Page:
Central Park: The Grand Vision
ORNAMENTAL BRIDGES AND ARCHWAYS
Pine Bank Arch
Bank Rock Bridge
Green Gap Arch
The Terrace Bridge
Southeast Reservoir Bridge
Reservoir Bridge Southwest
SMALL RUSTIC BRIDGES
Spur Rock Arch Marble Arch Outset Arch
This bridge, named Eaglevale for this book, is near the bust of Alexander von Humboldt, the great German naturalist and explorer of South America, at the Naturalist's Gate, the 77th Street entrance on Central Park West. (The bust, by Gustav Blaeser, given to the park by the city's German community in 1869, first stood in the Ramble at the foot of the Gill, then migrated to the East Drive and 59th Street before coming to rest here in 1982.) The bridge was constructed near the turn of the century with the development along Central Park West.
Eaglevale Bridge carries an access road to the West Drive from Central Park West over the bridle path and what was a narrow arm of the Lake going from Balcony Bridge to the Ladies' Pond directly to the south. The Ladies' Pond, considered a nuisance, was filled in around 1936 and its site given over for the playground that is there today. The one-time presence of the Ladies' Pond explains the need for a second arch in addition to the one over the bridle path. That there was once a branch of the Lake here is the reason why the nearby lawn and the bridle path are under water after a storm.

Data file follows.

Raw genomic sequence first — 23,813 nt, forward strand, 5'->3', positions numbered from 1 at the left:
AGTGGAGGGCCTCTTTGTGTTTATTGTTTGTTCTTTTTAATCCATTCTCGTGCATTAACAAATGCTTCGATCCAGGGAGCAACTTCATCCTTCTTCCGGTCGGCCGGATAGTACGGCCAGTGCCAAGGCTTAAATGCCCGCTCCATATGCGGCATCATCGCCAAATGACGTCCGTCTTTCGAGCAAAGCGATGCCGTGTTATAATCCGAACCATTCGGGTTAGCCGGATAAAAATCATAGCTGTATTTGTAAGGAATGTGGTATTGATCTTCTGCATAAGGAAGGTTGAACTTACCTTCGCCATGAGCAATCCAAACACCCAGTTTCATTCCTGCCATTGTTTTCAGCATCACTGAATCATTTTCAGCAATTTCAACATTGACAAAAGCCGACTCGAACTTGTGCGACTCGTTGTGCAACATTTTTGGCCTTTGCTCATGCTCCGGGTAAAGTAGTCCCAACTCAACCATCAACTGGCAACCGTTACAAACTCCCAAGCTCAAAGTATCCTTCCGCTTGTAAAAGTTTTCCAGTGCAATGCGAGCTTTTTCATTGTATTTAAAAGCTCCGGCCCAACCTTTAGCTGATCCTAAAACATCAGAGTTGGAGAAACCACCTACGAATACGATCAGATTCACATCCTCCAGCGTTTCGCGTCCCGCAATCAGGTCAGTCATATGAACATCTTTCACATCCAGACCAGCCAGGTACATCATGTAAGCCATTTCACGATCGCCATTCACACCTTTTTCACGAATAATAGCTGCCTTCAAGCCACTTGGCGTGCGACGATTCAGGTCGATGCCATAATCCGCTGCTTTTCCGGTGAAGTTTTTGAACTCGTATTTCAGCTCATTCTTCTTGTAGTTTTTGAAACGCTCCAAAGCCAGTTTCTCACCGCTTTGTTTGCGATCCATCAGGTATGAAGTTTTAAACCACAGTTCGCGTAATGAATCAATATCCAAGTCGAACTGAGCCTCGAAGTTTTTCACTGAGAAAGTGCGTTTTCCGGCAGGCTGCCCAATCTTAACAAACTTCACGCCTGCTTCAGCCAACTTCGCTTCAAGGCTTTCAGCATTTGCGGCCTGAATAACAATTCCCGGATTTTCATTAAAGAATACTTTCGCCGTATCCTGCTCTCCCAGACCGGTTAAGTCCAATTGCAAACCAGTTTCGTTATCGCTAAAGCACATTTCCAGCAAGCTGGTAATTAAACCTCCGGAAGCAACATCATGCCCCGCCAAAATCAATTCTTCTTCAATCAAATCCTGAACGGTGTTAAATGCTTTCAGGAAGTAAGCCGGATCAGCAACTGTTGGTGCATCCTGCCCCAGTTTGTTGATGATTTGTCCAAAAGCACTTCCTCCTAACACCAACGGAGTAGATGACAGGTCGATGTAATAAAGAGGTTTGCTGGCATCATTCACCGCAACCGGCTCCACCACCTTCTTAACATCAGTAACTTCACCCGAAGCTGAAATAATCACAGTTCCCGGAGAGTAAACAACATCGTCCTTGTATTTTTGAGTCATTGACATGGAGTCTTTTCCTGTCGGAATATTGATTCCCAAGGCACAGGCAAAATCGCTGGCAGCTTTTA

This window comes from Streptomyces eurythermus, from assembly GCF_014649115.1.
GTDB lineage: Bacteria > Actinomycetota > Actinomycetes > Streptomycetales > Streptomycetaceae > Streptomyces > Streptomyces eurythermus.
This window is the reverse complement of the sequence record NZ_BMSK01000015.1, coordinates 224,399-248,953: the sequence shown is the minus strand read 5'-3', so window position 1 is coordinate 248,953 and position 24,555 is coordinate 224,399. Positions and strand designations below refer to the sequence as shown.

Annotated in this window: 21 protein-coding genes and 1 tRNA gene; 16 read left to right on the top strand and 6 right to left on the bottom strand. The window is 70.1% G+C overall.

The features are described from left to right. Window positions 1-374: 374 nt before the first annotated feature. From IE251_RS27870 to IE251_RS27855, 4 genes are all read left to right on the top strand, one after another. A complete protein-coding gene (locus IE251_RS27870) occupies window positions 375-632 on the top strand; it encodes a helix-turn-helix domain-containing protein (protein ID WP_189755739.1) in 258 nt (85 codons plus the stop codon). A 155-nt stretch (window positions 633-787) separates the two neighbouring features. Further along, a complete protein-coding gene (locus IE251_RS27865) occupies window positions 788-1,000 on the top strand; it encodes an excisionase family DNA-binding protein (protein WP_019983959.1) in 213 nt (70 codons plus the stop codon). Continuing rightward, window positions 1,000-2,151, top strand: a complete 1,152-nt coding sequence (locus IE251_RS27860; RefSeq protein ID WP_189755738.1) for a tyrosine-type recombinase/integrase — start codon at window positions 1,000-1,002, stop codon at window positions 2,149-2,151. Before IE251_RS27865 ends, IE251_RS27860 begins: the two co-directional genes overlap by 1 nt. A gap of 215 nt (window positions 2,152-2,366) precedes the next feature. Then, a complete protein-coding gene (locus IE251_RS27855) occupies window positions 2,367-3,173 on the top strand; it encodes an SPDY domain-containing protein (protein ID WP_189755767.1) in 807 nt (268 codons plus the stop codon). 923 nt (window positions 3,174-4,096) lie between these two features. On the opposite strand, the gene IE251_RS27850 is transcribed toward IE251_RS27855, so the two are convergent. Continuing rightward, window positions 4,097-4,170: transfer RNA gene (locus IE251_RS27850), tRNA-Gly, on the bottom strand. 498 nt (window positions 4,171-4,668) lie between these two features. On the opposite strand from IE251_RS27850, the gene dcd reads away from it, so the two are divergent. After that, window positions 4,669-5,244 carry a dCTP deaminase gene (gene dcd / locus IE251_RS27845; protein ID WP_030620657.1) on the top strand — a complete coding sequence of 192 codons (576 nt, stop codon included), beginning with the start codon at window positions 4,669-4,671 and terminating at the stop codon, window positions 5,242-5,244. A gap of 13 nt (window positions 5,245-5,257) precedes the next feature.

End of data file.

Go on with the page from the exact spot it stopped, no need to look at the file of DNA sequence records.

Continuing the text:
The handsome structure has revetment in blocks of gneiss in rockface random ashlar although the stones are not as big nor as "rustic" as those of Riftstone Arch four hundred yards to the south. Between the two spans, on either side, are balconies resting on buttresses.
Eaglevale Bridge is 150 feet long and 36 feet wide. The west arch is 13 feet 6 inches high over the bridle path and 31 feet wide. The east arch is 18 feet high over the filled-in arm of the lake and 33 feet 6 inches wide.
The few later bridges in the park continued to be built in the Vaux tradition. This was even true of a transverse road. When a new westbound access was made for the 65th Street Transverse on its Fifth Avenue end, it was given a traditional bridge of stone in the mid-1950s.